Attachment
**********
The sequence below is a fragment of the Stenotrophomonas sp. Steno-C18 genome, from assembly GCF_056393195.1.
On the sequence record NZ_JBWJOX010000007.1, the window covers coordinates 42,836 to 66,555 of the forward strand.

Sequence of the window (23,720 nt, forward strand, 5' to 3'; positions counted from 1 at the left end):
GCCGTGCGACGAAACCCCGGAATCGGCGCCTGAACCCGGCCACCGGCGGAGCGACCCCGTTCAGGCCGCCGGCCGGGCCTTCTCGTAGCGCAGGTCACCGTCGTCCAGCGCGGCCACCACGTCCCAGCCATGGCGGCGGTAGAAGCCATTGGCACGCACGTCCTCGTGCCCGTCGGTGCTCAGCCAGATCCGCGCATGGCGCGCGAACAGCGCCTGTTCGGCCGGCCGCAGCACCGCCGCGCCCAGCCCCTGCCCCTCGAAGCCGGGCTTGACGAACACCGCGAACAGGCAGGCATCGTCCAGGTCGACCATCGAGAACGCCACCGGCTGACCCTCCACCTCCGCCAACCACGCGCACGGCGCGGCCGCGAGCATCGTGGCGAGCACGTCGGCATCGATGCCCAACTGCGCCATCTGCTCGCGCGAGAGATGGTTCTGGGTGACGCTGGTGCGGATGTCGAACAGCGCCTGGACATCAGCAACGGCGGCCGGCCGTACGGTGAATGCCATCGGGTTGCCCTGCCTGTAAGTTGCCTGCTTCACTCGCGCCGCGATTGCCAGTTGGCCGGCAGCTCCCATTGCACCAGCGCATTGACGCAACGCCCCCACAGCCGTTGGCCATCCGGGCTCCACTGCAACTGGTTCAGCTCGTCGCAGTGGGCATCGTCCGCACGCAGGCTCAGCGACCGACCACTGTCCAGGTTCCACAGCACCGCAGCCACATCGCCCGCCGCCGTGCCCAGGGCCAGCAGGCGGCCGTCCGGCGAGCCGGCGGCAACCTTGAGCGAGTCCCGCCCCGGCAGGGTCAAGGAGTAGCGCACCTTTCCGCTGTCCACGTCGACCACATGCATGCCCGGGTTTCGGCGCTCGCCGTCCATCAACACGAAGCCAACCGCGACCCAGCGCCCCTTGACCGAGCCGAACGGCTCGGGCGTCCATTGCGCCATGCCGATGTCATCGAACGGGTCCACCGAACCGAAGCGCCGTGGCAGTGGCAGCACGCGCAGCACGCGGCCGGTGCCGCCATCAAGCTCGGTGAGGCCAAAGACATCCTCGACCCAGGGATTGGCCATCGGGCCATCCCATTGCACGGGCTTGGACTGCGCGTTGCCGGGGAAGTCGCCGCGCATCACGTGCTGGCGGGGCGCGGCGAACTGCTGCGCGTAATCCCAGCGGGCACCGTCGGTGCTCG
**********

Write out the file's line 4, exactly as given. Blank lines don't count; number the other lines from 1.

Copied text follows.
GCCGTGCGACGAAACCCCGGAATCGGCGCCTGAACCCGGCCACCGGCGGAGCGACCCCGTTCAGGCCGCCGGCCGGGCCTTCTCGTAGCGCAGGTCACCGTCGTCCAGCGCGGCCACCACGTCCCAGCCATGGCGGCGGTAGAAGCCATTGGCACGCACGTCCTCGTGCCCGTCGGTGCTCAGCCAGATCCGCGCATGGCGCGCGAACAGCGCCTGTTCGGCCGGCCGCAGCACCGCCGCGCCCAGCCCCTGCCCCTCGAAGCCGGGCTTGACGAACACCGCGAACAGGCAGGCATCGTCCAGGTCGACCATCGAGAACGCCACCGGCTGACCCTCCACCTCCGCCAACCACGCGCACGGCGCGGCCGCGAGCATCGTGGCGAGCACGTCGGCATCGATGCCCAACTGCGCCATCTGCTCGCGCGAGAGATGGTTCTGGGTGACGCTGGTGCGGATGTCGAACAGCGCCTGGACATCAGCAACGGCGGCCGGCCGTACGGTGAATGCCATCGGGTTGCCCTGCCTGTAAGTTGCCTGCTTCACTCGCGCCGCGATTGCCAGTTGGCCGGCAGCTCCCATTGCACCAGCGCATTGACGCAACGCCCCCACAGCCGTTGGCCATCCGGGCTCCACTGCAACTGGTTCAGCTCGTCGCAGTGGGCATCGTCCGCACGCAGGCTCAGCGACCGACCACTGTCCAGGTTCCACAGCACCGCAGCCACATCGCCCGCCGCCGTGCCCAGGGCCAGCAGGCGGCCGTCCGGCGAGCCGGCGGCAACCTTGAGCGAGTCCCGCCCCGGCAGGGTCAAGGAGTAGCGCACCTTTCCGCTGTCCACGTCGACCACATGCATGCCCGGGTTTCGGCGCTCGCCGTCCATCAACACGAAGCCAACCGCGACCCAGCGCCCCTTGACCGAGCCGAACGGCTCGGGCGTCCATTGCGCCATGCCGATGTCATCGAACGGGTCCACCGAACCGAAGCGCCGTGGCAGTGGCAGCACGCGCAGCACGCGGCCGGTGCCGCCATCAAGCTCGGTGAGGCCAAAGACATCCTCGACCCAGGGATTGGCCATCGGGCCATCCCATTGCACGGGCTTGGACTGCGCGTTGCCGGGGAAGTCGCCGCGCATCACGTGCTGGCGGGGCGCGGCGAACTGCTGCGCGTAATCCCAGCGGGCACCGTCGGTGCTCG